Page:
STEVE INSKEEP, HOST:
The pandemic has been hard on kids and their parents trying to help educate their kids at home, and few families have suffered more than those who are experiencing homelessness. NPR's Cory Turner has their story.
CORY TURNER, BYLINE: The trailer Vanessa Shefer shared with her four kids in rural New Hampshire burned down in May. The Red Cross gave them money for clothes and food, but shelters were closed because of the pandemic, and hotels were full.
VANESSA SHEFER: Instead of getting a room with the $400 they provided me, I got camping gear.
TURNER: They camped most of the summer and recently moved in with extended family in Vermont. The hardest part, Shefer says, has been the question her kids ask a lot.
SHEFER: They're like, when are we going to have a home? And just being able to be strong and, you know, not let them see me crumble.
TURNER: How does she do that?
SHEFER: I don't know. It's just mom powers, I guess.
TURNER: In the spring, Shefer says, remote learning pushed her mom powers to the limit, even before they lost their trailer. She had to be at work at the same time her kids needed her home, helping with online classes. Several homeless caregivers told me they've all faced this impossible choice over the past several months - either go to work to try to escape homelessness or quit work to make sure their kids keep up with school.
APRIL: It was just horrible.
TURNER: April in Chatham, N.J., shared her story as part of an online briefing for lawmakers. She was only identified by her first name. April was placed in a hotel room earlier this year after she and her four children lost their home. The school district gave them laptops, but the hotel Wi-Fi was shaky.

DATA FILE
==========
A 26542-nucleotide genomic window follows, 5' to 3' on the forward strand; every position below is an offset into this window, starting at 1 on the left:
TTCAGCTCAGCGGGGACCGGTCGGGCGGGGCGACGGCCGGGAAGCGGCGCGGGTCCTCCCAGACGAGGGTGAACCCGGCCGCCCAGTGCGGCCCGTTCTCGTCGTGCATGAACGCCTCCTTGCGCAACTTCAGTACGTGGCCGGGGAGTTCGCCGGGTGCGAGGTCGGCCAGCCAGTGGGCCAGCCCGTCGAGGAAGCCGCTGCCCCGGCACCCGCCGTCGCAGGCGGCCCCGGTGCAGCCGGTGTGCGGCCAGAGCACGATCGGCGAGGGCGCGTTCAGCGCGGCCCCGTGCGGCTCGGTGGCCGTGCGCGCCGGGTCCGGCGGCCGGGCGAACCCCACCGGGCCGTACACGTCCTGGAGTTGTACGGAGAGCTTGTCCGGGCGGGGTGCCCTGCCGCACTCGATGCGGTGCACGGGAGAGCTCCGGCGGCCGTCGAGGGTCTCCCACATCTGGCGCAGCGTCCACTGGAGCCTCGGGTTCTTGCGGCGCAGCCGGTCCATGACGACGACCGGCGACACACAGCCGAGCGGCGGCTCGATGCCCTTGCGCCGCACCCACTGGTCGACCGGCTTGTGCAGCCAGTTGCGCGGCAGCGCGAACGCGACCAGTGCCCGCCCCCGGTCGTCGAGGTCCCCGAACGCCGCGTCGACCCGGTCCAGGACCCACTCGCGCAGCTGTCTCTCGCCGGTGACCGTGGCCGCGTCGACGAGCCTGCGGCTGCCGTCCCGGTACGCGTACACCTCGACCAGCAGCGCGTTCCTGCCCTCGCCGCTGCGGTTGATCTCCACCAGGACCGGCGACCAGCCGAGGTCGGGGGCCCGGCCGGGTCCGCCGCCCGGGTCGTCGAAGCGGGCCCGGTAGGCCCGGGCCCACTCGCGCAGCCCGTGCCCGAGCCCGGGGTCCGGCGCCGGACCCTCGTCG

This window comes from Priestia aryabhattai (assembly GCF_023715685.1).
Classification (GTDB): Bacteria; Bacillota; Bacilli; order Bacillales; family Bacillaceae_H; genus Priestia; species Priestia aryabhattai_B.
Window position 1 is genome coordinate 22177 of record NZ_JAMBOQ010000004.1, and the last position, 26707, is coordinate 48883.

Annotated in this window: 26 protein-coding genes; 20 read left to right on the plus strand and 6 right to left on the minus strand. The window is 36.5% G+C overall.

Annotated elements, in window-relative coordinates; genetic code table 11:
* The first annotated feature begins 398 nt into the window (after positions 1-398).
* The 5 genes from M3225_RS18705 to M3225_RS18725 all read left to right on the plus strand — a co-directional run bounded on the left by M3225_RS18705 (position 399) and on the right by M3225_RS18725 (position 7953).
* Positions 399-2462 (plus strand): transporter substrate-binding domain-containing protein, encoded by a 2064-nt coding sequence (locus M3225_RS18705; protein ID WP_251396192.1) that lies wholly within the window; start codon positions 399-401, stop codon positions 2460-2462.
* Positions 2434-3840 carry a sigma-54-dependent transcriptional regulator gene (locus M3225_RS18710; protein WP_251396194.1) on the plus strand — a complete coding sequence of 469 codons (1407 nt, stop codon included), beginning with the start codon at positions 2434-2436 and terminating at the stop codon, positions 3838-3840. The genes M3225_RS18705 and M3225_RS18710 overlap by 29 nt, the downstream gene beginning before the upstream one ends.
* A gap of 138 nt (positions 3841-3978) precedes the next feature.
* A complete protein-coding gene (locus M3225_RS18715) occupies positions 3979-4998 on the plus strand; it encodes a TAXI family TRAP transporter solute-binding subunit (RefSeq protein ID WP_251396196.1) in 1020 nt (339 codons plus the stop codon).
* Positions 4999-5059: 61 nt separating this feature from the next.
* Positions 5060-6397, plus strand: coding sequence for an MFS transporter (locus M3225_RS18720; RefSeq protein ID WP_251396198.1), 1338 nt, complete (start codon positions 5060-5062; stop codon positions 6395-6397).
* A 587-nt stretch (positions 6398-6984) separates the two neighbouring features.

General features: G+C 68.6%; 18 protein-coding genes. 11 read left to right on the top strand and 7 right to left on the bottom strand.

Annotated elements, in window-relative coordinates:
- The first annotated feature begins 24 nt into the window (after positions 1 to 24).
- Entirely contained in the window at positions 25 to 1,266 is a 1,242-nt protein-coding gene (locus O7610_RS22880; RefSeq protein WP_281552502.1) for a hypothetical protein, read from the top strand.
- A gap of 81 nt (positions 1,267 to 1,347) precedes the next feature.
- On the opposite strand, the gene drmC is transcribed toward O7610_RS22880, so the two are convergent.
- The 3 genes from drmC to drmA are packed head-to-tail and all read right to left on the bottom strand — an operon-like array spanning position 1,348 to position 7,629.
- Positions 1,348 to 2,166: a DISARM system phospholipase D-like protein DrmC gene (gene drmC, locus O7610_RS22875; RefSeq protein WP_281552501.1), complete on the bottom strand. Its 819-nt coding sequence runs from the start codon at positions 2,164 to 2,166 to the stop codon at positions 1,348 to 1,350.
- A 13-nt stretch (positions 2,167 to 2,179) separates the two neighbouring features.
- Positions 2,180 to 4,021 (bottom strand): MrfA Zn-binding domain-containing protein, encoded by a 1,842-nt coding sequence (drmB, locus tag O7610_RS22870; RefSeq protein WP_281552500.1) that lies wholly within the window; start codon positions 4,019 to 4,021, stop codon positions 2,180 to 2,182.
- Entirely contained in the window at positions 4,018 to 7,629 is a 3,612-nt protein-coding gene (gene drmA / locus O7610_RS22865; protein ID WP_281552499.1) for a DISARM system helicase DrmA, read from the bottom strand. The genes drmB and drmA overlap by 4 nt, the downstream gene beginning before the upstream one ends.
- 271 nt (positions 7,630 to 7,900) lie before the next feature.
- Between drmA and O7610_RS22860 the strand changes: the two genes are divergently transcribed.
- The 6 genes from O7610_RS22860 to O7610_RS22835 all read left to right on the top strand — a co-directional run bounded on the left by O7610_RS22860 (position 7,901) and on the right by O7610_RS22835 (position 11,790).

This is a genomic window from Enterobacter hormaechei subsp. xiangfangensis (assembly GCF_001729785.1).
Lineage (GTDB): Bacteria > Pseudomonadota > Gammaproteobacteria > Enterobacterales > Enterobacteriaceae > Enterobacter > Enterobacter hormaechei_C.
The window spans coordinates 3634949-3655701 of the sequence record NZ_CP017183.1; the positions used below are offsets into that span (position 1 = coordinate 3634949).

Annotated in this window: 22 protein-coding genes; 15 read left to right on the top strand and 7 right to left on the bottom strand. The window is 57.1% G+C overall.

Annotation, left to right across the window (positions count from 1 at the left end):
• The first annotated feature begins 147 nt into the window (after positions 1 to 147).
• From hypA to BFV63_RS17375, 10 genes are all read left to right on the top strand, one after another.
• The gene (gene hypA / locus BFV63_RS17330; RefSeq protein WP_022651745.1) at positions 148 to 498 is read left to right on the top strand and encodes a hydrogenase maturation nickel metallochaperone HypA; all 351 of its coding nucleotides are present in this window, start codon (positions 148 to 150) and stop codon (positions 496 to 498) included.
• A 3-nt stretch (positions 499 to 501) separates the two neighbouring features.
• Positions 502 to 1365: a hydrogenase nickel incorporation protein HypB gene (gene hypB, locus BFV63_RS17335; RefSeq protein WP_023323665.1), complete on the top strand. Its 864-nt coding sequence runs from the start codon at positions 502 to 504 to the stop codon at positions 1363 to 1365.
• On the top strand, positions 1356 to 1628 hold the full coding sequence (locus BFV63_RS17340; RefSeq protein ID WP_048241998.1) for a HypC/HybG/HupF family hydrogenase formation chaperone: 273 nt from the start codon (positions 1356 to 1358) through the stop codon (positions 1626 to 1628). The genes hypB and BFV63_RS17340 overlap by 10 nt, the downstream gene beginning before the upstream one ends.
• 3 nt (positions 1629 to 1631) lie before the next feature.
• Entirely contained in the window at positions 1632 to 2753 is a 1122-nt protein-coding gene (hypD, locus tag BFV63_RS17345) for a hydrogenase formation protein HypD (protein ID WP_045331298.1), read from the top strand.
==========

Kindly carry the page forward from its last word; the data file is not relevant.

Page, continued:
APRIL: I was out trying to, like, find a job, even still in the midst of the pandemic on the train. They were complaining, we can't log on. The Internet's not working.
TURNER: The hotel was far from the kid's school, too, so they felt cut off from the world they had known.
APRIL: My kids had nowhere to go, nowhere to be, no outlet. I found a job. They were angry at me because I'm leaving and they can't.
TURNER: School leaders and advocates say stories like these complicate the debate over when is it safe to reopen school buildings. Because closing schools has put many vulnerable kids at even greater risk, not just of falling behind academically but also of going hungry and experiencing trauma.
BARBARA DUFFIELD: There is nothing equitable about distance learning for children and youth who are homeless.
TURNER: Barbara Duffield runs a nonprofit called Schoolhouse Connection. And right now, with many schools still closed, she knows homeless students are hurting.
DUFFIELD: I do think we have to be mindful that the - (crying) sorry, I'm getting emotional. I will get myself together, just a second. The cost of keeping everyone safe is costing some children much more.
TURNER: Krestin Bahr runs a small district in Eatonville, Wash. And she remembers last spring, finding two students huddled in the cold beside her elementary school doors. They'd been sleeping in a car and needed to use the school's Wi-Fi.
KRESTIN BAHR: It just tore my heart. I thought, you know what? That just cannot happen in America (crying).
TURNER: Bahr says this was a turning point for her.
BAHR: I said, we are never closing our doors again. We cannot afford it for children. It's our moral obligation. It's the right thing to do.
TURNER: So this fall, as Bahr slowly reopened schools, she quickly welcomed back her most vulnerable kids, so they could stream their lessons and eat their school meals in the safety of the cafeteria. More and more school leaders are doing the same. In fact, in Vermont, Vanessa Shefer's kids have just started school, in person, part time, in their new district. And soon, she hopes, she can focus on getting her dream job as an EMT and use those mom powers to help others. Cory Turner, NPR News.
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